Vintage Fireplace Accessories

Since man became able to produce fire, we have had a fascination with it. Early cave dwellers were able to keep warm and cook in open fire pits and to this day, we still find nothing better than snuggling down in front of an open fire.

Fire place accessoriesAs the years passed, we have made more of our fires than just a simple way of heating and cooking. We have sought to develop the fireplace into a central part of any home.

The Vikings would have a central fire withing their great halls, with the smoke rising up through a hole in the roof. These were often long raised firepits that would warm the entire hall for meetings and other such gatherings. Even then, the need for fireplace accessories was acknowledged. Fire pokers, brushes and shovels were needed to maintain the fireplace effectively.

Clearly whenever we burn something, there is a waste product left afterwards that will need clearing away. This is where fireplace accessories come into play. Even something like paper that burns away to virtually nothing still leaves ash behind. The more ash that remains will end up choking the fire grates or other breather holes and prevent future fires from burning properly. A good example is a simple garden dustbin like incinerator with a series of holes around the base. After enough waste material has been burnt, these holes become clogged, starving the fire of oxygen and no oxygen means no fire.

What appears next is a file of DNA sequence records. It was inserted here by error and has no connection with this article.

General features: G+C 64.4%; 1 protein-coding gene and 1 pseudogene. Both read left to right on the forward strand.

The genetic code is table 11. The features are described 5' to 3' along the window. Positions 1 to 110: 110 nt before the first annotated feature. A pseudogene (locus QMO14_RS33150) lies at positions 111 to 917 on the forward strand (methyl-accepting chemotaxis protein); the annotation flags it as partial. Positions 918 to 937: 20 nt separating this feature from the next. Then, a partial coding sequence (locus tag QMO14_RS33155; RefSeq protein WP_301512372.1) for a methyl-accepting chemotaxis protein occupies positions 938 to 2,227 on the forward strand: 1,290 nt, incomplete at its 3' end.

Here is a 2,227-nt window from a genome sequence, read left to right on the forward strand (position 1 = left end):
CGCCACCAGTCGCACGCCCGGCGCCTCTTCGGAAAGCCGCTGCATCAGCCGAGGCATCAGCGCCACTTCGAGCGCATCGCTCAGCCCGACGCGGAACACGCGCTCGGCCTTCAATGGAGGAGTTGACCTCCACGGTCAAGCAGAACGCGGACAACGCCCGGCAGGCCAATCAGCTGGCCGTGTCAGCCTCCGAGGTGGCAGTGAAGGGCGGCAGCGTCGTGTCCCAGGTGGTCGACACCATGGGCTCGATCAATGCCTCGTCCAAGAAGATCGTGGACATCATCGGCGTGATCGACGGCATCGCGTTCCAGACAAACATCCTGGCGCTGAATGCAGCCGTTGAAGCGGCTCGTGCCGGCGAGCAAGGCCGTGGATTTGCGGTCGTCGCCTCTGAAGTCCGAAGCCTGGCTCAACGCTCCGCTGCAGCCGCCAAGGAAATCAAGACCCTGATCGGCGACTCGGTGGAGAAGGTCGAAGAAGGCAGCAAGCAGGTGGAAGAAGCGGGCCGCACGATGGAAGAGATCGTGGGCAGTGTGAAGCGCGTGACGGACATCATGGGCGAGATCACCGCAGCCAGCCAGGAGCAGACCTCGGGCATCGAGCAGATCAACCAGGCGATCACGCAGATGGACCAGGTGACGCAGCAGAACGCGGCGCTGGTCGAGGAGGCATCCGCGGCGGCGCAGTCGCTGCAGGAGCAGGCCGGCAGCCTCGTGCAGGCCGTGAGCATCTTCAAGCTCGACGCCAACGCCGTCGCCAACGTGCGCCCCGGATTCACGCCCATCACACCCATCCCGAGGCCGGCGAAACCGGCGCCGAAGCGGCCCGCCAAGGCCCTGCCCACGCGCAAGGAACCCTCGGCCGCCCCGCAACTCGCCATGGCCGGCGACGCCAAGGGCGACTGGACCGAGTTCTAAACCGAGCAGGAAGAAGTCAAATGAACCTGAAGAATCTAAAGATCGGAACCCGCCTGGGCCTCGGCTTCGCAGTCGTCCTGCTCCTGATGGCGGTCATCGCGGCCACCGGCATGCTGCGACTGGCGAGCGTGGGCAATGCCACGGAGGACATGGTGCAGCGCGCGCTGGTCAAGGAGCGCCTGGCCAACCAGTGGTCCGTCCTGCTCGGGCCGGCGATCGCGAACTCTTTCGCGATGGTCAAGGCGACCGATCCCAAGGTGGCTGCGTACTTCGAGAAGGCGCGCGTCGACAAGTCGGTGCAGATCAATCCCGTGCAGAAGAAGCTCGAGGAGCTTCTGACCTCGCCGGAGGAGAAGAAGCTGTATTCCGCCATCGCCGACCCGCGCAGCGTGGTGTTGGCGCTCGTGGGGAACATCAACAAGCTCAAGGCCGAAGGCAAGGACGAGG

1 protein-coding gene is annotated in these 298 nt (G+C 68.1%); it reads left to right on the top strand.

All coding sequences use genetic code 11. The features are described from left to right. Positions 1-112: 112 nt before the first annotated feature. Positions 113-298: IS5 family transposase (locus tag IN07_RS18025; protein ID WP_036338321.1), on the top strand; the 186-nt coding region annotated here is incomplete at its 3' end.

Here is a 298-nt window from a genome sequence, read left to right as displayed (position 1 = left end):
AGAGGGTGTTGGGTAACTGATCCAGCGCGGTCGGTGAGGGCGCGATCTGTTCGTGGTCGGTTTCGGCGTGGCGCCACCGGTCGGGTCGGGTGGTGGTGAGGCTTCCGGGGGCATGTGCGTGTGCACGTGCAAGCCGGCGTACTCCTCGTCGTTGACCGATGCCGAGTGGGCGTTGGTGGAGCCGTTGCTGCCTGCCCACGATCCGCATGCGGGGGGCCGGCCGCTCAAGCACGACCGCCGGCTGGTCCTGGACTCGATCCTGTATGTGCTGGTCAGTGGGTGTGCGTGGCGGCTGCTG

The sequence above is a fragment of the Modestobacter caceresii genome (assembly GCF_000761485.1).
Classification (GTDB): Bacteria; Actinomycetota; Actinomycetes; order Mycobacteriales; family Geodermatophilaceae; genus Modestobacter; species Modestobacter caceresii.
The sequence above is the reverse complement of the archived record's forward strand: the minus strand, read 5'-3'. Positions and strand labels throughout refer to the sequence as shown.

Fire pokers can agitate burning material to create more of an air flow and fireplace accessories such as brushes and shovels help to clear the burnt debris away.

Do we need fireplace accessories?

Today when you think about fireplace accessories, you will probably be thinking about the vintage accessories that sit to one side of a fireplace on a metal stand and have no practical use whatsoever, they are simply their to enhance the vintage aesthetic appeal of the fireplace.